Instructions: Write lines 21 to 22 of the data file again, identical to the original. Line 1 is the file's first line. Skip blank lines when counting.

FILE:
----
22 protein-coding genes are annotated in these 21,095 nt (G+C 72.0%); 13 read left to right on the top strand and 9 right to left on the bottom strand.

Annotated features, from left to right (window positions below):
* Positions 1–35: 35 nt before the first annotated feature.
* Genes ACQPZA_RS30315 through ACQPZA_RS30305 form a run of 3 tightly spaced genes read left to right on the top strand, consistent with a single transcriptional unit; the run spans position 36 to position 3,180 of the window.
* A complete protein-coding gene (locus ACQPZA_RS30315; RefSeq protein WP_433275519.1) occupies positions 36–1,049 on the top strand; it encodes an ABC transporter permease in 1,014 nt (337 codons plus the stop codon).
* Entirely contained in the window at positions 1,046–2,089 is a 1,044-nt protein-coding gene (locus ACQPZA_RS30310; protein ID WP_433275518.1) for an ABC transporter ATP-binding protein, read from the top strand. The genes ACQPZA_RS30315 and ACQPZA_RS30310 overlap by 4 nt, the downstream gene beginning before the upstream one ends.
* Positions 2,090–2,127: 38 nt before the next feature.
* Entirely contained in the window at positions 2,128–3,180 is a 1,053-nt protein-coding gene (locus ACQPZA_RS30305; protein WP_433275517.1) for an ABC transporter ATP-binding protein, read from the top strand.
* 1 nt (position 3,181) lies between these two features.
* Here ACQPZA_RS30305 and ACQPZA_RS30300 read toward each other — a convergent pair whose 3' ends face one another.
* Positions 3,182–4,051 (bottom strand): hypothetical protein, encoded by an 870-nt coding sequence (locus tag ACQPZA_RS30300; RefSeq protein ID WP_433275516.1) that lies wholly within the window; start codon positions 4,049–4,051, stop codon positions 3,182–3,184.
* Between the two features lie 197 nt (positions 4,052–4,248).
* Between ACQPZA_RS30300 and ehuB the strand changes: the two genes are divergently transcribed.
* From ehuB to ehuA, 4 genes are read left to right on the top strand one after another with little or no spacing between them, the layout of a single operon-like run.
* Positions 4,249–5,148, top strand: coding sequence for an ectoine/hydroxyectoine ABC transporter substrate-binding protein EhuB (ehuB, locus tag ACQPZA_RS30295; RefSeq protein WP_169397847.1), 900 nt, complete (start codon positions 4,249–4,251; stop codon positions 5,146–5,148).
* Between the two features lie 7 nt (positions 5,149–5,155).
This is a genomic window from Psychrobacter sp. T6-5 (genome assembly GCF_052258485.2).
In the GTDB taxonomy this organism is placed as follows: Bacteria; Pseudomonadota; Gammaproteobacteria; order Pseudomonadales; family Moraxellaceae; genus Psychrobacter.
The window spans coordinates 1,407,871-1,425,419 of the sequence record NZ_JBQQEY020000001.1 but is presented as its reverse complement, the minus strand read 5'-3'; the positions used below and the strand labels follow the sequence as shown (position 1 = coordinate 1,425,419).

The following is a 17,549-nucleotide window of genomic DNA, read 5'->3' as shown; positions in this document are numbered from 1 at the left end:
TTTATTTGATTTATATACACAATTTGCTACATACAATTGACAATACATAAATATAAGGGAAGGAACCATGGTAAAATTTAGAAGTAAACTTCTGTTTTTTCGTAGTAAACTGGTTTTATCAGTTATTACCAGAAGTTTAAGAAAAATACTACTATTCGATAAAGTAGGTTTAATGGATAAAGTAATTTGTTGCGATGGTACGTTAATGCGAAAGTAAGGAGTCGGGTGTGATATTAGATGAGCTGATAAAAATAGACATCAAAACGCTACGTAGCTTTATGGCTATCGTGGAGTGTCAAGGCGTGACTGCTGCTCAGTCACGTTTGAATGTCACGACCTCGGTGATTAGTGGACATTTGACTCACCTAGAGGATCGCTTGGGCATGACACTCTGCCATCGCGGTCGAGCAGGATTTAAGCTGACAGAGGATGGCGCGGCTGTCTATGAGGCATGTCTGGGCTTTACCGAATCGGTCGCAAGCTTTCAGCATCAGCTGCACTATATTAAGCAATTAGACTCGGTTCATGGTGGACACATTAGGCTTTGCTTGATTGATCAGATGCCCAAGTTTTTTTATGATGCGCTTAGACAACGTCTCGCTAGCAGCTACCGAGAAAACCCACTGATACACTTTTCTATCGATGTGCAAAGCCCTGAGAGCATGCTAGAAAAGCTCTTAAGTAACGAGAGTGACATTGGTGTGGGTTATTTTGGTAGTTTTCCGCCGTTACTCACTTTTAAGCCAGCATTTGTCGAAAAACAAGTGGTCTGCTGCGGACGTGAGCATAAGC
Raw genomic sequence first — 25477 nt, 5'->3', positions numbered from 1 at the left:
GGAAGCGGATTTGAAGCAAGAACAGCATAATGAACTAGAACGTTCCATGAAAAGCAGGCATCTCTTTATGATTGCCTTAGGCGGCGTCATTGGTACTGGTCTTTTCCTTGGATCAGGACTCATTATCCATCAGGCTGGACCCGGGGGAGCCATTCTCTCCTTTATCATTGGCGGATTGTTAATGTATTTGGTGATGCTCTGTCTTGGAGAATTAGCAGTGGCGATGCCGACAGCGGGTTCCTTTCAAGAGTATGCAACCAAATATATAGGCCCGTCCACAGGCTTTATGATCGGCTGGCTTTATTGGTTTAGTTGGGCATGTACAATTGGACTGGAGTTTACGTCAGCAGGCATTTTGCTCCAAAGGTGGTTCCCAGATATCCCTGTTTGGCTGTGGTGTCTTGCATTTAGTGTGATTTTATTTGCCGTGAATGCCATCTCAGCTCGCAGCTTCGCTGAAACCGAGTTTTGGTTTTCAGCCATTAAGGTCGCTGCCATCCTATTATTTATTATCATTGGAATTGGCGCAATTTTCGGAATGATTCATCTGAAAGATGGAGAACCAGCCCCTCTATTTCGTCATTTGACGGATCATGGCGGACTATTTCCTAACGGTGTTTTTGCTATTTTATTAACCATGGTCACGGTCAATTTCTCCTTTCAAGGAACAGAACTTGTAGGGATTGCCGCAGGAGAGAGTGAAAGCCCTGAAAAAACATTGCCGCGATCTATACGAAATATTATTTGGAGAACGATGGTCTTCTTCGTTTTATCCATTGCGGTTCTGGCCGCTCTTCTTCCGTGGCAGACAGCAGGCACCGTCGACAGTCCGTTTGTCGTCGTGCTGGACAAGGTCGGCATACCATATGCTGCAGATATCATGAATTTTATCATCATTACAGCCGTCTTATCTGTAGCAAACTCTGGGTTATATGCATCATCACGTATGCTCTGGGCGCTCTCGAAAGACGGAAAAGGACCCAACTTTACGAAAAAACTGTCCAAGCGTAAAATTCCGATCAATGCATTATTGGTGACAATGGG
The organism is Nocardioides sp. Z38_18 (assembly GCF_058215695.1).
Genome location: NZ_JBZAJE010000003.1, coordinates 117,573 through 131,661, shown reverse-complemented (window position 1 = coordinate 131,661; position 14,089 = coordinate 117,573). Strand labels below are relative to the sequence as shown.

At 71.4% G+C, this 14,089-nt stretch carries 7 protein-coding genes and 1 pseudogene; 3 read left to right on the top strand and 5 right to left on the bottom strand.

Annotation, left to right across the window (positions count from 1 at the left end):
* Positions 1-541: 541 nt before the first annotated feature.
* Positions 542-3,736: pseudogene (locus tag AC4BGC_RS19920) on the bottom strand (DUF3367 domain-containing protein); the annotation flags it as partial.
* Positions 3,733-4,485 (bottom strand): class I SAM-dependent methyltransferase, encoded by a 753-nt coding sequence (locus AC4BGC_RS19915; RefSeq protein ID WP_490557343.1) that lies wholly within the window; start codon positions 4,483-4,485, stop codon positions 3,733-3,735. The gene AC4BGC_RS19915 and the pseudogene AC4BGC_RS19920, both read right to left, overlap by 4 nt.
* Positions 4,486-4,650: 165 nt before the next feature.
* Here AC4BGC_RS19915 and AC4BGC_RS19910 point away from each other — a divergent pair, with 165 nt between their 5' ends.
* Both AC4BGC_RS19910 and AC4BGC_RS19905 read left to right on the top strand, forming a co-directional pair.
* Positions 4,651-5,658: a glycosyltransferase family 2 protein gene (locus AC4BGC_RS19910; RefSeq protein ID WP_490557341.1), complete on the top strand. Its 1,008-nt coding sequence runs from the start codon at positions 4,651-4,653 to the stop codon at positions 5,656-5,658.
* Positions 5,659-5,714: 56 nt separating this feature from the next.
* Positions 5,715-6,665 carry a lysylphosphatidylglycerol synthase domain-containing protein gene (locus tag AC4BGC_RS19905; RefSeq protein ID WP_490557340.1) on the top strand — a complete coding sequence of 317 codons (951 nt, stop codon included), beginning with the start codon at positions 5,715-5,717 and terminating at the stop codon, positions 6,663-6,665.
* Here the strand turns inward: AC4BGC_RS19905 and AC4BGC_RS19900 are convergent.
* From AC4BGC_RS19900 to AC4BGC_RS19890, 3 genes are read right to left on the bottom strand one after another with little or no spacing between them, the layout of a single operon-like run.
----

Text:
TTTATTTGATTTATATACACAATTTGCTACATACAATTGACAATACATAAATATAAGGGAAGGAACCATGGTAAAATTTAGAAGTAAACTTCTGTTTTTTCGTAGTAAACTGGTTTTATCAGTTATTACCAGAAGTTTAAGAAAAATACTACTATTCGATAAAGTAGGTTTAATGGATAAAGTAATTTGTTGCGATGGTACGTTAATGCGAAAGTAAGGAGTCGGGTGTGATATTAGATGAGCTGATAAAAATAGACATCAAAACGCTACGTAGCTTTATGGCTATCGTGGAGTGTCAAGGCGTGACTGCTGCTCAGTCACGTTTGAATGTCACGACCTCGGTGATTAGTGGACATTTGACTCACCTAGAGGATCGCTTGGGCATGACACTCTGCCATCGCGGTCGAGCAGGATTTAAGCTGACAGAGGATGGCGCGGCTGTCTATGAGGCATGTCTGGGCTTTACCGAATCGGTCGCAAGCTTTCAGCATCAGCTGCACTATATTAAGCAATTAGACTCGGTTCATGGTGGACACATTAGGCTTTGCTTGATTGATCAGATGCCCAAGTTTTTTTATGATGCGCTTAGACAACGTCTCGCTAGCAGCTACCGAGAAAACCCACTGATACACTTTTCTATCGATGTGCAAAGCCCTGAGAGCATGCTAGAAAAGCTCTTAAGTAACGAGAGTGACATTGGTGTGGGTTATTTTGGTAGTTTTCCGCCGTTACTCACTTTTAAGCCAGCATTTGTCGAAAAACAAGTGGTCTGCTGCGGACGTGAGCATAAGC
Raw genomic sequence first — 25477 nt, 5'->3', positions numbered from 1 at the left: